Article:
The government's silence in relation to the major development and humanitarian needs in Sudan is unsustainable. When Sweden's voice for support for a peaceful development is most needed, both political will and a clear direction seem to be lacking. This is deeply worrying. The government should present a strategy for how continued Swedish support for Sudan should be designed to contribute to long-term peace and development in the country and throughout the region, according to representatives of Diakonia, International Aid Services, the Christian Peace Movement, Life & Peace Institute, Operation 1325, PMU, Save the Children and the Church of Sweden
Two years ago, Foreign Minister Carl Bildt and Minister for Development Aid Gunilla Carlsson spoke of a fragile Sudan that demands the commitment and cooperation of the outside world across borders in order not to fall back into war and suffering again (Göteborgsposten 10 February 2011).
We share this analysis and conclusion.
But where does the government stand today? The latest budget bill stated that the government would review the forms of Sweden's development assistance in both Sudan and South Sudan. But Sudan is not mentioned in a word when the government has now given Sida instructions for 2013. We welcome the fact that long-term development cooperation with South Sudan looks set to continue, but a unilateral commitment to South Sudan will be lame. It is extremely important that the Swedish government also takes a position on continued support for Sudan. The stability of one country depends on the other.
It has now been a year and a half since Africa's largest country on the surface was divided into two independent nations. This first period has seen a lot of unrest and the situation in and between the two countries is extremely fragile. The new armed conflicts in the states of Södra Kordofan and Blå Nilen are growing in scope. According to a UN report from January, the fighting has direct devastating consequences for 700 people in the area, many of whom are in urgent need of help.
The 2005 peace agreement was an attempt to deal with the problems of division and contradictions in what was then undivided Sudan by decentralizing power. But it was essentially an agreement between two warring parties, the ruling Congress party in Khartoum and the dominant movement in the south, the SPLM / A. The agreement paid limited attention to Sudan's other groups in South Kordofan, the Blue Nile, Darfur in the west and Beja in the northeast, and the problems are largely unresolved.
Remaining after South Sudan's independence, there is a multi-ethnic and multi-religious society that in many ways resembles former Sudan. The country faces the same challenges in terms of power and control over resources, not only oil but to a large extent also access to water, agriculture and grazing land. Contradictions that become all the more serious when they receive ethnic and religious overtones. Failure to resolve these issues poses an obvious risk that the conflicts and fragmentation of Sudan will continue.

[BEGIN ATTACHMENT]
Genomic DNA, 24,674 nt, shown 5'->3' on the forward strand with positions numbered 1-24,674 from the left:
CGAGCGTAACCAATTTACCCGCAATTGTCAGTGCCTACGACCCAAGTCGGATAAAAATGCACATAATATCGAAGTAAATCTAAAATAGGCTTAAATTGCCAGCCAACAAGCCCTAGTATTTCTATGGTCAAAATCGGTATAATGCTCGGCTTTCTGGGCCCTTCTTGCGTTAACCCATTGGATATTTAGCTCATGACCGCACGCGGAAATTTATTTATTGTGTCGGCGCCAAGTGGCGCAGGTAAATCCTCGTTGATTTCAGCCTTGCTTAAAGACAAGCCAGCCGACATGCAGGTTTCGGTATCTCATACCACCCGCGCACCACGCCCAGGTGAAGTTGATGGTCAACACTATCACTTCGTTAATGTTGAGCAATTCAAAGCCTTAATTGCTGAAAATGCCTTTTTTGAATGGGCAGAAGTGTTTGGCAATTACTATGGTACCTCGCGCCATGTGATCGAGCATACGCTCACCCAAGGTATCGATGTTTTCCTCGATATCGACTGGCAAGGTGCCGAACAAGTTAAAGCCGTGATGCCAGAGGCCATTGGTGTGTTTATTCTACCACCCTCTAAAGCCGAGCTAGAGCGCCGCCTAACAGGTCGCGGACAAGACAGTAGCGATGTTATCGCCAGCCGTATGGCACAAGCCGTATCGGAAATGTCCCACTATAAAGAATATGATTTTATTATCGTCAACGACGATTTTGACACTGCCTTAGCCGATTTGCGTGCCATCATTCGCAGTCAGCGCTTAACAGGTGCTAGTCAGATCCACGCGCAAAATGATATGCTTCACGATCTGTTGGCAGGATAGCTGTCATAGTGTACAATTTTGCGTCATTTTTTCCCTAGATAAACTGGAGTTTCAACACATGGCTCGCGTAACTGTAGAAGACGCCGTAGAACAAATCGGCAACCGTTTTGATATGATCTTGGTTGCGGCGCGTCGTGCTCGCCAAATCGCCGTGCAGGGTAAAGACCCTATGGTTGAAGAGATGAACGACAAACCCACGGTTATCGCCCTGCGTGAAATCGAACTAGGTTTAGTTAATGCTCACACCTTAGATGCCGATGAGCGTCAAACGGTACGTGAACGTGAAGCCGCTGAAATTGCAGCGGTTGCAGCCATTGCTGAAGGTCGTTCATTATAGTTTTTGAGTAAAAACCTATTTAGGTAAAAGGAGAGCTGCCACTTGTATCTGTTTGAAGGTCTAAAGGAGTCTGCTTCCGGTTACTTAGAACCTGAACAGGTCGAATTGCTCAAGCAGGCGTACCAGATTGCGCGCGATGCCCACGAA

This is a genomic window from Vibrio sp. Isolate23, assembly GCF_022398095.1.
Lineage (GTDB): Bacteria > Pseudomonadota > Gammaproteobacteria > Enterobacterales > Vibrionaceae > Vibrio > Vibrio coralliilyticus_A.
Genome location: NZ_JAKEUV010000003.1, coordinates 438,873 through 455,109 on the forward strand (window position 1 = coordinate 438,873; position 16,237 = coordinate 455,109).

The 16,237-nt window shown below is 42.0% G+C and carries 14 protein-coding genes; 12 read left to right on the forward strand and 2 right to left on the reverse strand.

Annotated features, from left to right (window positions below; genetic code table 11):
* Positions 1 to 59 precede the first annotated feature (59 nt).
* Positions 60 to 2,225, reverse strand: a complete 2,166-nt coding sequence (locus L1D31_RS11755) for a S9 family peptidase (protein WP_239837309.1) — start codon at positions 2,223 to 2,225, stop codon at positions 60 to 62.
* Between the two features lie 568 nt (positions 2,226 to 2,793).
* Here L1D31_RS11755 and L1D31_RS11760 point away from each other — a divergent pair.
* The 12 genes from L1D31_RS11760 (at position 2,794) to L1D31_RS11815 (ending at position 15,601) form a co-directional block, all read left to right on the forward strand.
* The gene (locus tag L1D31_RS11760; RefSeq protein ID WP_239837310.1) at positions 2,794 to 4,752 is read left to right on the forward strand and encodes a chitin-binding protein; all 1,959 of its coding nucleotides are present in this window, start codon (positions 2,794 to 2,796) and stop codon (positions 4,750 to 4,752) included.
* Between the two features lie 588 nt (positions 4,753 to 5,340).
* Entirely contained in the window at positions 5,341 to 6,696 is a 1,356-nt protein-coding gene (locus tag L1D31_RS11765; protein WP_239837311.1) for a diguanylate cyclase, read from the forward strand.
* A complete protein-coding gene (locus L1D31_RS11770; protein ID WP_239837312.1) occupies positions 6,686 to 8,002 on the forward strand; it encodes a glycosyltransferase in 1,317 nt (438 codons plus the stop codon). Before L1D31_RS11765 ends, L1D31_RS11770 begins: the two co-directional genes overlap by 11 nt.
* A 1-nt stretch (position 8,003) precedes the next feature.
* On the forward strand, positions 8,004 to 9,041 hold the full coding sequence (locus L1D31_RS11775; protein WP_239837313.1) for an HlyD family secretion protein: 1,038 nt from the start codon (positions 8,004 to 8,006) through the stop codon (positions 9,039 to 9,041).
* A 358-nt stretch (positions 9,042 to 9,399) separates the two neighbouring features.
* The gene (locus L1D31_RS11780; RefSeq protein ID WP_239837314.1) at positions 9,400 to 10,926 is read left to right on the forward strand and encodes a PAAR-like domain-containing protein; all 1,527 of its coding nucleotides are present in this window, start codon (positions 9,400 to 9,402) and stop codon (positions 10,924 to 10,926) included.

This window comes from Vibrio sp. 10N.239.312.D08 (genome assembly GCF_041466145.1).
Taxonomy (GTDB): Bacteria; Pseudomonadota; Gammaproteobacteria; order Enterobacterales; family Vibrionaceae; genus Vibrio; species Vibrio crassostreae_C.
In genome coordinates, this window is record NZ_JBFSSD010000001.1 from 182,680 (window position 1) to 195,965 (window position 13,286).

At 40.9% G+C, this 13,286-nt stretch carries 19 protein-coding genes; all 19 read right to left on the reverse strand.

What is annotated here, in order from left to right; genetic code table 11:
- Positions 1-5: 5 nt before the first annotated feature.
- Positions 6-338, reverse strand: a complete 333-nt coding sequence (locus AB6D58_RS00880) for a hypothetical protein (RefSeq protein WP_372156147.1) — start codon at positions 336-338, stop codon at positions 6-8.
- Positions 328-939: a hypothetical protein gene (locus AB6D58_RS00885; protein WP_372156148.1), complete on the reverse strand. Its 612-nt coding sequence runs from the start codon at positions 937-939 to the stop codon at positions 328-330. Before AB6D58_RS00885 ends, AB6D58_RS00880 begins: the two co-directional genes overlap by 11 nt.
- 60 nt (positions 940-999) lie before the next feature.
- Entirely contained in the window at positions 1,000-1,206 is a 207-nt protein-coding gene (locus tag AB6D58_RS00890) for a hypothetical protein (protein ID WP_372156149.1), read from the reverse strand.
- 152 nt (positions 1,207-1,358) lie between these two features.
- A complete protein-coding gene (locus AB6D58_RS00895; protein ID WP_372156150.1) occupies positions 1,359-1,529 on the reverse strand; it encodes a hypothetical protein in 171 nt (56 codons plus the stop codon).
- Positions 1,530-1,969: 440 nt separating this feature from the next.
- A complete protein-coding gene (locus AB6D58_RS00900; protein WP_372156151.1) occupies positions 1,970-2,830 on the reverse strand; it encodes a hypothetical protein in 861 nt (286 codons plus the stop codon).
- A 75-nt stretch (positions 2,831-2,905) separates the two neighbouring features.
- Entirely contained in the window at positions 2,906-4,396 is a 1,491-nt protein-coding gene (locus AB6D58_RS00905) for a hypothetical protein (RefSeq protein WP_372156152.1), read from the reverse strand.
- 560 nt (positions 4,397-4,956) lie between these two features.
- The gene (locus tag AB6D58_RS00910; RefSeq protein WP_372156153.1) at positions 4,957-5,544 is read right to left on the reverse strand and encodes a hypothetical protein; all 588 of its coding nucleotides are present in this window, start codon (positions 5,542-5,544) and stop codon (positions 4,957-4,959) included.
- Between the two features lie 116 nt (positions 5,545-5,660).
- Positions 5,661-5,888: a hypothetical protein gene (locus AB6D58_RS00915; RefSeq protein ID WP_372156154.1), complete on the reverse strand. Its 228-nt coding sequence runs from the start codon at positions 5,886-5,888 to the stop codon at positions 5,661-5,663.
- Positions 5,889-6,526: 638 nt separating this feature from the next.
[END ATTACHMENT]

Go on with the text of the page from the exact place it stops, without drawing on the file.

A sustainable solution requires major political efforts from Sudan and South Sudan, with the support of the African Union (AU) and the full support of the international community. At this critical stage of nation-building in Sudan and South Sudan, it is necessary to support a long-term strategy for sustainable peace and security. Only through long-term development cooperation can the capacity of institutions, both state and civil, be strengthened.
It is important that the assessments made to guide decisions regarding Sweden's continued development assistance are well substantiated and long-term in order to enable sustainable results. We and our partners in the region are happy to participate in the analysis work and goal formulations.
The government's review of development cooperation with Sudan has now been going on for a long time and there are still no guidelines for Sida on what development assistance should look like. In order to be able to constructively cooperate with partners in the two countries with a focus on long-term and results, the Swedish Government's guidelines must be clear. It is important that the assessments made to guide decisions regarding Sweden's continued development assistance are well substantiated and long-term in order to enable sustainable results. We and our partners in the region are happy to participate in the analysis work and goal formulations.
Through its long-term commitment and its historical role in the region, Sweden has a credibility and position that constitutes a clear added value. A clear Swedish voice is needed in the international donor community to support peaceful development in Sudan through a results-oriented strategy for both South Sudan and Sudan as soon as possible.
Bo Forsberg, Secretary General of Diakonia
Leif Zetterlund, Executive Director International Aid Services
Sofia Walan, Secretary General of the Christian Peace Movement
Peter K Sjögren, Executive Director Life & Peace Institute
Maj Britt Theorin, Chairman of Operation 1325
Niclas Lindgren, Director PMU
Elisabeth Dahlin, Secretary General of Save the Children
Erik Lysén, international director of the Church of Sweden